Welcome to the Dig Diary, this is where we will post regular updates on the current excavations at Roman Magna. You will hear from our archaeologists and volunteers as they share news and thoughts about what is being uncovered, the challenges and the highlights of the excavation season.
Who you’ll hear from (guest volunteers will sign off with their first name and “volunteer”):
Rachel: Senior Archeologist for the Magna Project
Franki: Geoarchaeologist for the Magna Project
Sophie: Activity & Diversity Officer for the Magna Project
Sonya: Vindolanda Trust Communications Manager
Exploring the season so far? Want to check on a specific period? Use the links below to take you to the start of each period of excavations. The latest posts are at the top of the page.
2023 Post – Season Round Up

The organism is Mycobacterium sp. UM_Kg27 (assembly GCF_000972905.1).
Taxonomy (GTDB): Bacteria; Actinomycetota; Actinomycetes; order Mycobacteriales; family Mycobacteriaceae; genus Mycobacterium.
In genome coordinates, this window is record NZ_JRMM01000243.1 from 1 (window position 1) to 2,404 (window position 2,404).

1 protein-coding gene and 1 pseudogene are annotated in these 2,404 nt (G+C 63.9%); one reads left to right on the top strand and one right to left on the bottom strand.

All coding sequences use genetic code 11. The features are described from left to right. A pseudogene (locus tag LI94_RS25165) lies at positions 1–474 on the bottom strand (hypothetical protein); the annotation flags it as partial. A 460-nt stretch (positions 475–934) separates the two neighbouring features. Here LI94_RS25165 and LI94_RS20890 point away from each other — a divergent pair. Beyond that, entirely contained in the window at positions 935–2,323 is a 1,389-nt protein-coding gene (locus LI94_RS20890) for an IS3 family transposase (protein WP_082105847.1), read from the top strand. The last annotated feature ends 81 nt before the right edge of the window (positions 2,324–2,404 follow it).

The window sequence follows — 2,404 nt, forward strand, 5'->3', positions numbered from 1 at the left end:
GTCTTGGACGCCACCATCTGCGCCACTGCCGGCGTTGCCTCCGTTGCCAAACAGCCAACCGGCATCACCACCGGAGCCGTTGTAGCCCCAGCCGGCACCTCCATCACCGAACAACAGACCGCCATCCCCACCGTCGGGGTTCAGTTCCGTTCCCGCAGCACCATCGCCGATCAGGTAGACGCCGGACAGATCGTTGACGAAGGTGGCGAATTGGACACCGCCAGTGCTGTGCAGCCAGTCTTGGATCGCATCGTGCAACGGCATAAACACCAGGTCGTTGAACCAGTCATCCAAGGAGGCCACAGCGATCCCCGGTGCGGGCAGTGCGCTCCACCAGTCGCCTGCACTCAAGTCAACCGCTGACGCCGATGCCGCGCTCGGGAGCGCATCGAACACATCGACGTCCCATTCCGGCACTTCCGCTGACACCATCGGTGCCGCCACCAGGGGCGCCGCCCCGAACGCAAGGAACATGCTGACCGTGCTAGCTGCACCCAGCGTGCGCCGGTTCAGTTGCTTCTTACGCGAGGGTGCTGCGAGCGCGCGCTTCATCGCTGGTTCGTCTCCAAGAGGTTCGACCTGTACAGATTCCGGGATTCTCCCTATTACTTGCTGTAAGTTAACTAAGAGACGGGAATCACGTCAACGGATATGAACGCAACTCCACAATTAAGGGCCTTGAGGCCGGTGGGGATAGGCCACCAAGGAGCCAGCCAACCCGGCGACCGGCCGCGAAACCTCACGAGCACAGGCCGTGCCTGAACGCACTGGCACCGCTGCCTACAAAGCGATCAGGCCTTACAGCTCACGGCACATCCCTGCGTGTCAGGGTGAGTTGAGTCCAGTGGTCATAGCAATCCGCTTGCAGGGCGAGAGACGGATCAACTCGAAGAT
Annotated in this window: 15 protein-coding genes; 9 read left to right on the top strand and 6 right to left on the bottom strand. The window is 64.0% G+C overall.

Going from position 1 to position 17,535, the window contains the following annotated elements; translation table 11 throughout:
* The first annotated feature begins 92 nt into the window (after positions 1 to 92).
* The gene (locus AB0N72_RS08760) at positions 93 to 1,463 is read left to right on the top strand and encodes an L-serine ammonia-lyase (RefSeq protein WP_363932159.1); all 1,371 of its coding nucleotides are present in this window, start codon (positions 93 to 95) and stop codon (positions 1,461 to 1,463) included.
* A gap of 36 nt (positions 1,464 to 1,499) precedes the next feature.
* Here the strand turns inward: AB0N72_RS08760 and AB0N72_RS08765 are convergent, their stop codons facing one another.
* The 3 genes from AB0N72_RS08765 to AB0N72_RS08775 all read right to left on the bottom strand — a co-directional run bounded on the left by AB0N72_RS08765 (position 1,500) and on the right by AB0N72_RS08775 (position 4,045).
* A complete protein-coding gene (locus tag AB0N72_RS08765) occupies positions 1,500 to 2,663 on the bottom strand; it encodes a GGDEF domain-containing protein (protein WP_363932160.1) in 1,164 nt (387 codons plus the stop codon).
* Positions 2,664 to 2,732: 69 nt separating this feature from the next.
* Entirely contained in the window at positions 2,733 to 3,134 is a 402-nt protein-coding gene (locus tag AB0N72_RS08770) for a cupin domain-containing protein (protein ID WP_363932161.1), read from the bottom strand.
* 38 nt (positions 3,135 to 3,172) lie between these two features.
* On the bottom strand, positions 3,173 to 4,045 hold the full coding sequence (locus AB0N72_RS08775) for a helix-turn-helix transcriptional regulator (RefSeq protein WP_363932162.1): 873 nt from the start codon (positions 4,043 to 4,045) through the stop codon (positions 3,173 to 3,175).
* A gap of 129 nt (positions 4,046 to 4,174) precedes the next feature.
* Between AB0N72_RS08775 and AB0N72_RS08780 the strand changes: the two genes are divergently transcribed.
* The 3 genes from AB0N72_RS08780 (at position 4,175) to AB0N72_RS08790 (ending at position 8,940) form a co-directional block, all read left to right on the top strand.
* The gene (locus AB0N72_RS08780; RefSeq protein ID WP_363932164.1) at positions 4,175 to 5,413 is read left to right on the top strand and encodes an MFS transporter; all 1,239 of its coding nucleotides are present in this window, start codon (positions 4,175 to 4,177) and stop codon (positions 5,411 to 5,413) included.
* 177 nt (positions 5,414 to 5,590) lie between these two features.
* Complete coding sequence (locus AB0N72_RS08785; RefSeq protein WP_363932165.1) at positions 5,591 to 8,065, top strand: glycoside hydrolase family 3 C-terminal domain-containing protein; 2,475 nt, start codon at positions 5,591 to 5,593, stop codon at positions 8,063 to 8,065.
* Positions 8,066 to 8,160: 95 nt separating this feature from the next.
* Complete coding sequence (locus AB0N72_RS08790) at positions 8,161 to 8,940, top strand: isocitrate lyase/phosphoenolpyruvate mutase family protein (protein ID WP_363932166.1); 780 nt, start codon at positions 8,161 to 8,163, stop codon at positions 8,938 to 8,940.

Thank you to everyone who has been following our updates as we have embarked on The Magna Project journey. And to those who have put trowel to soil (or cobbles!) it has been wonderful to share the past twelve weeks with you all. Back on 3rd July, we were going into the unknown history of Milecastle 46. Sitting a few hundred metres North of the Magna Fort platform, we were intrigued to understand the role that Milecastle 46 played on Hadrian’s Wall. Local troublesome tribe stationed at Burnswark, as well as the vulnerabilities of the valley, meant we knew this would be a strategic position for the Roman Army at the northern frontier. This contextualises the impressive 3.2m thick eastern and southern walls, as Milecastle 46 was one of the first three milecastles to be built along Hadrian’s Wall. The Roman Army would have been keen to establish a position on the Wall and make their presence known in the landscape. However, as we began to discover, this was not the only reason. Throughout the past twelve weeks, Milecastle 46 has revealed itself as a trading centre, and we can see why collecting customs charges as soon as possible would have been a priority for the expansive and expensive Roman Empire. Along with our dual balance, sherds of pottery and glass beads, this excavation has enriched our understanding of both the purpose of this milecastle and the relationship with those North of the Wall. Trade can indicate periods of peace – however uneasy – and the exchange of Roman silver, glass, and spices for Scottish gold, amethyst, and pearls gives us an intriguing lens with which to understand how Roman soldiers and Caledonian warriors interacted. Other structures that have appeared are a Roman drain, excavated alongside the central road as we have worked our way down the different road layers, from Medieval, Severan, Antonine and Hadrianic. Nestled against the eastern wall is a Well, which had some waterlogged preservation of leather and rope. All these features have allowed us to tell the story of Milecastle 46, so whilst we busy ourselves with research in the winter months, we can’t wait to discover even more as we move southwards in Year 2 to the Vallum and causeway crossing. So yes, more cobbles! Sophie